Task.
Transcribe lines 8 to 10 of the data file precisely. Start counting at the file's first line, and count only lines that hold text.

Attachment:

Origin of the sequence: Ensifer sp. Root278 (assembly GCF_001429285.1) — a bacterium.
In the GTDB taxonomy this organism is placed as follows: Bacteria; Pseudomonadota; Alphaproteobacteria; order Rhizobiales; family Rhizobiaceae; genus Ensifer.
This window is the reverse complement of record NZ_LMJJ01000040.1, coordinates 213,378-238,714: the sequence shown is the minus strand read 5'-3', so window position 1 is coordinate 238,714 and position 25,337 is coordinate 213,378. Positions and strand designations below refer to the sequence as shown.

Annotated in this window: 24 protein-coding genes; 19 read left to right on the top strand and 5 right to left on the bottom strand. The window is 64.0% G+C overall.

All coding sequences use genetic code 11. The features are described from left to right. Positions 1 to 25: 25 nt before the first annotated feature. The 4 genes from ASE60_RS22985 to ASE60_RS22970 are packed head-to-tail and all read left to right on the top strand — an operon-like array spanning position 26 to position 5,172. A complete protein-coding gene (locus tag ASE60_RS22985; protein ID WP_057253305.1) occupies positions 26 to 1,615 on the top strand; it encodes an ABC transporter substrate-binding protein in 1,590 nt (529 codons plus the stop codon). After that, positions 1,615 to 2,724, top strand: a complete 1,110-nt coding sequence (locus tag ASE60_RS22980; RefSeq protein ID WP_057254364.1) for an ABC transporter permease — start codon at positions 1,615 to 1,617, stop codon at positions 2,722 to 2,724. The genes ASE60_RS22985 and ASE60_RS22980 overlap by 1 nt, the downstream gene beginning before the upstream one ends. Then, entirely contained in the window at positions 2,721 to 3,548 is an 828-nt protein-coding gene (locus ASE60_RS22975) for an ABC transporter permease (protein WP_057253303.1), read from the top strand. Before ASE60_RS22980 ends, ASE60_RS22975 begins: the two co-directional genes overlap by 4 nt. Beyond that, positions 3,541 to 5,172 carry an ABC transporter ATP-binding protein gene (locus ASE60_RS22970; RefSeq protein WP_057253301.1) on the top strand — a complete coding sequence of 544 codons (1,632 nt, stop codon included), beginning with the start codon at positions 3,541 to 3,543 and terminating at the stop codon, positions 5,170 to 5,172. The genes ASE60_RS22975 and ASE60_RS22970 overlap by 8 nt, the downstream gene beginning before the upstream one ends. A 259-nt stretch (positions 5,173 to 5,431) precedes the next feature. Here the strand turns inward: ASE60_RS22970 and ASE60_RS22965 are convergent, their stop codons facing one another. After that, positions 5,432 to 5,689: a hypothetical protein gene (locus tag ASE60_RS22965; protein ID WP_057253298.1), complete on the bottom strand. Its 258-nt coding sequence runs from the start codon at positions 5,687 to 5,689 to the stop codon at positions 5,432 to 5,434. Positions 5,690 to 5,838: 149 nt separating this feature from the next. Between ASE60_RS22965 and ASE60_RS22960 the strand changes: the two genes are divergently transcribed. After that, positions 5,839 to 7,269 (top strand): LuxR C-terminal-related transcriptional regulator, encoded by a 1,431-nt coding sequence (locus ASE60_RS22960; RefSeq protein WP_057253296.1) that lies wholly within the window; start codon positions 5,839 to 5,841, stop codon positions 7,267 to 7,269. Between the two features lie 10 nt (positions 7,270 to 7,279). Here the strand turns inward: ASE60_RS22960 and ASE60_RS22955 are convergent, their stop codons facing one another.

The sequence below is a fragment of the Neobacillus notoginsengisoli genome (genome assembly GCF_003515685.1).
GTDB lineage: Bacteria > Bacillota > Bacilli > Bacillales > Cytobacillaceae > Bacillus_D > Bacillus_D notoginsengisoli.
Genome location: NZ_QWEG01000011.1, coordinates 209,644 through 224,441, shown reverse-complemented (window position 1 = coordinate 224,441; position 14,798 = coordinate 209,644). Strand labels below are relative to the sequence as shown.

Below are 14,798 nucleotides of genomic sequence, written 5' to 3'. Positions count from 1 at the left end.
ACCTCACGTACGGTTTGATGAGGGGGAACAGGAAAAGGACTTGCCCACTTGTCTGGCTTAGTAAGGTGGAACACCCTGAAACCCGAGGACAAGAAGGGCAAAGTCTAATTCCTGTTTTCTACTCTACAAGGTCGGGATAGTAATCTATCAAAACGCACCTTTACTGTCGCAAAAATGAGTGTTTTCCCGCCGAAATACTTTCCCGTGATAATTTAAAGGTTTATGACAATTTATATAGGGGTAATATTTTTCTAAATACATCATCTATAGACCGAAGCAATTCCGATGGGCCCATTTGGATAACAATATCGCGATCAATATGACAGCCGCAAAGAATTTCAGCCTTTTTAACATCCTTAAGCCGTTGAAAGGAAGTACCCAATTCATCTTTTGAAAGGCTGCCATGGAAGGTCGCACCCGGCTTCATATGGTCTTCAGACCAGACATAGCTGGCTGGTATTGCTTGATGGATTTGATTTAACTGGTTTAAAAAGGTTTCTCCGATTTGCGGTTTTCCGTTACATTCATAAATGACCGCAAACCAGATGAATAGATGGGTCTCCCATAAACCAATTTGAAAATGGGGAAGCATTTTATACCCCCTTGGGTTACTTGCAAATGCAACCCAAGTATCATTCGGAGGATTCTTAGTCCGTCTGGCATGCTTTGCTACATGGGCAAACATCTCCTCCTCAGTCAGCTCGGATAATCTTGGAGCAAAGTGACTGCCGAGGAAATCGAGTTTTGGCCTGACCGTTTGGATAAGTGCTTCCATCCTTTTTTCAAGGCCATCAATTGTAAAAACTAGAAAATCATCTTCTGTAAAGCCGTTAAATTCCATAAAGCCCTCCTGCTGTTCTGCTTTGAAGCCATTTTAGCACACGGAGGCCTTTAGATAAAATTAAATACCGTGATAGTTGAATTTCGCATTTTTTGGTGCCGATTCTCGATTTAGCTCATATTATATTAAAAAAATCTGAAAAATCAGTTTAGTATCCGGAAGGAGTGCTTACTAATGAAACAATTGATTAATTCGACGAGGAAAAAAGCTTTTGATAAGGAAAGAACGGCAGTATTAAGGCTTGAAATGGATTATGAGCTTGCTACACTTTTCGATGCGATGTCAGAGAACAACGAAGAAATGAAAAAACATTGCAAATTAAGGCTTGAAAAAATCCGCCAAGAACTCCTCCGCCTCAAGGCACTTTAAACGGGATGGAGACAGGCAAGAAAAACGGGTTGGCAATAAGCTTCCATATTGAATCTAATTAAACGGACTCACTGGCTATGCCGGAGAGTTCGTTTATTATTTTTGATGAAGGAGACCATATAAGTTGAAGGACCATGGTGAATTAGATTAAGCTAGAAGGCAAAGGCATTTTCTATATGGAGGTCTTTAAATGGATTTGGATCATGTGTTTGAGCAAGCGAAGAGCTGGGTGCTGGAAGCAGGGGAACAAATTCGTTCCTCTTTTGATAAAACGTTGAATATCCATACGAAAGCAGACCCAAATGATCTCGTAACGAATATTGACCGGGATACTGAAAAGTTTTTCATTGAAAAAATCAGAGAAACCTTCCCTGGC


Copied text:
Genome location: NZ_QWEG01000011.1, coordinates 209,644 through 224,441, shown reverse-complemented (window position 1 = coordinate 224,441; position 14,798 = coordinate 209,644). Strand labels below are relative to the sequence as shown.

Below are 14,798 nucleotides of genomic sequence, written 5' to 3'. Positions count from 1 at the left end.
ACCTCACGTACGGTTTGATGAGGGGGAACAGGAAAAGGACTTGCCCACTTGTCTGGCTTAGTAAGGTGGAACACCCTGAAACCCGAGGACAAGAAGGGCAAAGTCTAATTCCTGTTTTCTACTCTACAAGGTCGGGATAGTAATCTATCAAAACGCACCTTTACTGTCGCAAAAATGAGTGTTTTCCCGCCGAAATACTTTCCCGTGATAATTTAAAGGTTTATGACAATTTATATAGGGGTAATATTTTTCTAAATACATCATCTATAGACCGAAGCAATTCCGATGGGCCCATTTGGATAACAATATCGCGATCAATATGACAGCCGCAAAGAATTTCAGCCTTTTTAACATCCTTAAGCCGTTGAAAGGAAGTACCCAATTCATCTTTTGAAAGGCTGCCATGGAAGGTCGCACCCGGCTTCATATGGTCTTCAGACCAGACATAGCTGGCTGGTATTGCTTGATGGATTTGATTTAACTGGTTTAAAAAGGTTTCTCCGATTTGCGGTTTTCCGTTACATTCATAAATGACCGCAAACCAGATGAATAGATGGGTCTCCCATAAACCAATTTGAAAATGGGGAAGCATTTTATACCCCCTTGGGTTACTTGCAAATGCAACCCAAGTATCATTCGGAGGATTCTTAGTCCGTCTGGCATGCTTTGCTACATGGGCAAACATCTCCTCCTCAGTCAGCTCGGATAATCTTGGAGCAAAGTGACTGCCGAGGAAATCGAGTTTTGGCCTGACCGTTTGGATAAGTGCTTCCATCCTTTTTTCAAGGCCATCAATTGTAAAAACTAGAAAATCATCTTCTGTAAAGCCGTTAAATTCCATAAAGCCCTCCTGCTGTTCTGCTTTGAAGCCATTTTAGCACACGGAGGCCTTTAGATAAAATTAAATACCGTGATAGTTGAATTTCGCATTTTTTGGTGCCGATTCTCGATTTAGCTCATATTATATTAAAAAAATCTGAAAAATCAGTTTAGTATCCGGAAGGAGTGCTTACTAATGAAACAATTGATTAATTCGACGAGGAAAAAAGCTTTTGATAAGGAAAGAACGGCAGTATTAAGGCTTGAAATGGATTATGAGCTTGCTACACTTTTCGATGCGATGTCAGAGAACAACGAAGAAATGAAAAAACATTGCAAATTAAGGCTTGAAAAAATCCGCCAAGAACTCCTCCGCCTCAAGGCACTTTAAACGGGATGGAGACAGGCAAGAAAAACGGGTTGGCAATAAGCTTCCATATTGAATCTAATTAAACGGACTCACTGGCTATGCCGGAGAGTTCGTTTATTATTTTTGATGAAGGAGACCATATAAGTTGAAGGACCATGGTGAATTAGATTAAGCTAGAAGGCAAAGGCATTTTCTATATGGAGGTCTTTAAATGGATTTGGATCATGTGTTTGAGCAAGCGAAGAGCTGGGTGCTGGAAGCAGGGGAACAAATTCGTTCCTCTTTTGATAAAACGTTGAATATCCATACGAAAGCAGACCCAAATGATCTCGTAACGAATATTGACCGGGATACTGAAAAGTTTTTCATTGAAAAAATCAGAGAAACCTTCCCTGGC